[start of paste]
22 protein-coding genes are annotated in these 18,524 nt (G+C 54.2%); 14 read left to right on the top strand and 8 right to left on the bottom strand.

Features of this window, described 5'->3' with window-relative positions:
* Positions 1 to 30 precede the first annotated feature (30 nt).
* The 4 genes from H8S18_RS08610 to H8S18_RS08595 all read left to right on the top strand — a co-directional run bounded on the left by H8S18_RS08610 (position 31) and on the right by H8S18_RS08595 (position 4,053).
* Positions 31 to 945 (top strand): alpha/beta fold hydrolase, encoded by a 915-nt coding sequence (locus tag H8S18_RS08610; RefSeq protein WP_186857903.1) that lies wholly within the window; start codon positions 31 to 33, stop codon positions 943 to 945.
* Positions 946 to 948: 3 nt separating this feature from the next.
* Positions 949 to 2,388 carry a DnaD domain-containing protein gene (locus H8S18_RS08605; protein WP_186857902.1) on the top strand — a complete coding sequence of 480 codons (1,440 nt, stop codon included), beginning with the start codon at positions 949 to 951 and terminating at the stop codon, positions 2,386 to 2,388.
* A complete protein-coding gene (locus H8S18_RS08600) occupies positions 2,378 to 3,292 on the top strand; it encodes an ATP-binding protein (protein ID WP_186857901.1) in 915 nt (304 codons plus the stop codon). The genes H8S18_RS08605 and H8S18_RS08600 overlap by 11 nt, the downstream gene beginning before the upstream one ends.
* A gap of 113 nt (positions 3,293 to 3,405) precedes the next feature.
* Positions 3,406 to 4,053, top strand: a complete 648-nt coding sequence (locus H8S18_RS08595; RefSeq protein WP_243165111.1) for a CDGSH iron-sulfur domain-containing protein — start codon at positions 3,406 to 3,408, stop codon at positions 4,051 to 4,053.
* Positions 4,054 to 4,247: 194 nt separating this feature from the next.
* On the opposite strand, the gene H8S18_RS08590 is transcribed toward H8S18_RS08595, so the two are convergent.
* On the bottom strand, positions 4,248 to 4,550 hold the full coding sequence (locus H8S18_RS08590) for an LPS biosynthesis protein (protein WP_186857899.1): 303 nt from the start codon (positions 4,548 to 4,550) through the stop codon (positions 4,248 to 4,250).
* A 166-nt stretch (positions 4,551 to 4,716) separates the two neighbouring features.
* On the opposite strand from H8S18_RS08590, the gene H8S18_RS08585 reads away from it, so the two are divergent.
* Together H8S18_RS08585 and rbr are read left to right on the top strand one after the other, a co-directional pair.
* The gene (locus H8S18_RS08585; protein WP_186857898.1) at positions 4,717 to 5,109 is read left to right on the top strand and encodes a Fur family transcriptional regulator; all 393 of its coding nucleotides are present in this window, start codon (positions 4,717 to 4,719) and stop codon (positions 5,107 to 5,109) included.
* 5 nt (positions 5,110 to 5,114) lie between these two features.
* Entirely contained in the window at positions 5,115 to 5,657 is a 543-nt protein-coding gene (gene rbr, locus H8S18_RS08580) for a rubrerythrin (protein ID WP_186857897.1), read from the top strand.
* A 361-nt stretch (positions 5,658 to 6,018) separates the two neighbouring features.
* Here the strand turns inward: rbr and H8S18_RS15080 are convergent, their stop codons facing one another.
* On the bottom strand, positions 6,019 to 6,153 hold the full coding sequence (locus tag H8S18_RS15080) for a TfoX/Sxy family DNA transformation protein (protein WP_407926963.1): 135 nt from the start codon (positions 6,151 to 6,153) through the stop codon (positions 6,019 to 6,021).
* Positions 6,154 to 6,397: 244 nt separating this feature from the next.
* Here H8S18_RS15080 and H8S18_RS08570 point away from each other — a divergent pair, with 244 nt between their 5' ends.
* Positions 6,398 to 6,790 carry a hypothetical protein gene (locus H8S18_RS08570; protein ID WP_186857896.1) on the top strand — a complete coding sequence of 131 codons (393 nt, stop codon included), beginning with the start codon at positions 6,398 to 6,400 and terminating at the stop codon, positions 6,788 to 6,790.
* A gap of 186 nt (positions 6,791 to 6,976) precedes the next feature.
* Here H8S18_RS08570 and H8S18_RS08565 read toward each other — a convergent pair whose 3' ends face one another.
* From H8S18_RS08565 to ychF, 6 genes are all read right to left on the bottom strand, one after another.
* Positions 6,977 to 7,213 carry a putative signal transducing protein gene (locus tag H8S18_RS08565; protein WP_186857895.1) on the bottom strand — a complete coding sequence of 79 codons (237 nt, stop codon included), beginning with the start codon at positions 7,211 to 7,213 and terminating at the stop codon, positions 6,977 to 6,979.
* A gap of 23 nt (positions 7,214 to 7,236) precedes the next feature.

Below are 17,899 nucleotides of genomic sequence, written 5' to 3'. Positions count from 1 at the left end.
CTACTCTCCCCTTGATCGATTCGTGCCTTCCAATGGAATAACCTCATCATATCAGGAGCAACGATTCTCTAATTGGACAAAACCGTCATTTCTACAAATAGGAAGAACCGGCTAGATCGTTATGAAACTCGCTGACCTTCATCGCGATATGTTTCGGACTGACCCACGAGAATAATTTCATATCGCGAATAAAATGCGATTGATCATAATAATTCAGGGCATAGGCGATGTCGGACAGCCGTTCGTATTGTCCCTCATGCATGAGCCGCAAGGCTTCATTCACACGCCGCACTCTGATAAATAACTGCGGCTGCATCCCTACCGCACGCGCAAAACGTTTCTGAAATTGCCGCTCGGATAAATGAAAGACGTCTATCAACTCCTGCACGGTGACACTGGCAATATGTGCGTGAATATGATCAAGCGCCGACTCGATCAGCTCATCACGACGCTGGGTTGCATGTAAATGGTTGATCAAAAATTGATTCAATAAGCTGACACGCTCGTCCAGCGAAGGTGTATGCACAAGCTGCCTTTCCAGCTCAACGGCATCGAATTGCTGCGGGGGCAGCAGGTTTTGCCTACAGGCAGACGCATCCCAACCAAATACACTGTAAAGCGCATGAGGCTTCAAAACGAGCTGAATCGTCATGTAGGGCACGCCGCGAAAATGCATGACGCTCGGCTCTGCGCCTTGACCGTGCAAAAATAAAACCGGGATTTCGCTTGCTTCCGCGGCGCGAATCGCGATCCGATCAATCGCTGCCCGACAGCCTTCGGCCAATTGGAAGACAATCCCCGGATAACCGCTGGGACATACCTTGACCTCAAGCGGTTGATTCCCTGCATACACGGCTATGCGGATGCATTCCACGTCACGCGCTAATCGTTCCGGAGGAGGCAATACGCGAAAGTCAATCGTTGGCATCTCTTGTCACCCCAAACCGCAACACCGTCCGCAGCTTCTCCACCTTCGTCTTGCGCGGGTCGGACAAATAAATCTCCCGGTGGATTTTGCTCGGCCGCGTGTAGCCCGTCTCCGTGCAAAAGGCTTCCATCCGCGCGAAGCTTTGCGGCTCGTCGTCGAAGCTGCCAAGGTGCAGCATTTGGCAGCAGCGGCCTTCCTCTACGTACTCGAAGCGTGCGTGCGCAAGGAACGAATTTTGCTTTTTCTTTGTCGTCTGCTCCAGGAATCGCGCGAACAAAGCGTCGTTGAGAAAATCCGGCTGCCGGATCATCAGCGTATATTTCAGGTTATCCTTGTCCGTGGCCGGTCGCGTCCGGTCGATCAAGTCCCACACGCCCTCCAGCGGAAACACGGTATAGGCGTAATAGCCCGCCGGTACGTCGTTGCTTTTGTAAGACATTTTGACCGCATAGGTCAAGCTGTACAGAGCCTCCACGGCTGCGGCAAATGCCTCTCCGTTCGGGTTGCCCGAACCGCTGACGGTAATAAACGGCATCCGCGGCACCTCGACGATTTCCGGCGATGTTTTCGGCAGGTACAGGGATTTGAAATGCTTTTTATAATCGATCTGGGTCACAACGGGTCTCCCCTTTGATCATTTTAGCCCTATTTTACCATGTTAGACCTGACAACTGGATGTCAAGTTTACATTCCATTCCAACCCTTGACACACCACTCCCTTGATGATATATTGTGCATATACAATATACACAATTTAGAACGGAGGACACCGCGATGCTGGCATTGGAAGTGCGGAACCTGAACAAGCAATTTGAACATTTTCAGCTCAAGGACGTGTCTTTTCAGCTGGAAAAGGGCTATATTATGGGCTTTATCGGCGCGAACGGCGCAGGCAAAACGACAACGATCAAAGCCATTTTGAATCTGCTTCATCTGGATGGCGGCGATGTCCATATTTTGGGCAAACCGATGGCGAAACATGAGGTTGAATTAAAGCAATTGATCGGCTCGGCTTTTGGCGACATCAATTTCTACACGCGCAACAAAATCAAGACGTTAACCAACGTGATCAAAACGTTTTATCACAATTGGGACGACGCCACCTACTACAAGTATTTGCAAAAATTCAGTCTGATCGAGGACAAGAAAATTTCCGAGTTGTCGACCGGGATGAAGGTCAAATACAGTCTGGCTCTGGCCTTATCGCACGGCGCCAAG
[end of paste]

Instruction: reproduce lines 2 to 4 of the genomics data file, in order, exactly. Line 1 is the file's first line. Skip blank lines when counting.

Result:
Features of this window, described 5'->3' with window-relative positions:
* Positions 1 to 30 precede the first annotated feature (30 nt).
* The 4 genes from H8S18_RS08610 to H8S18_RS08595 all read left to right on the top strand — a co-directional run bounded on the left by H8S18_RS08610 (position 31) and on the right by H8S18_RS08595 (position 4,053).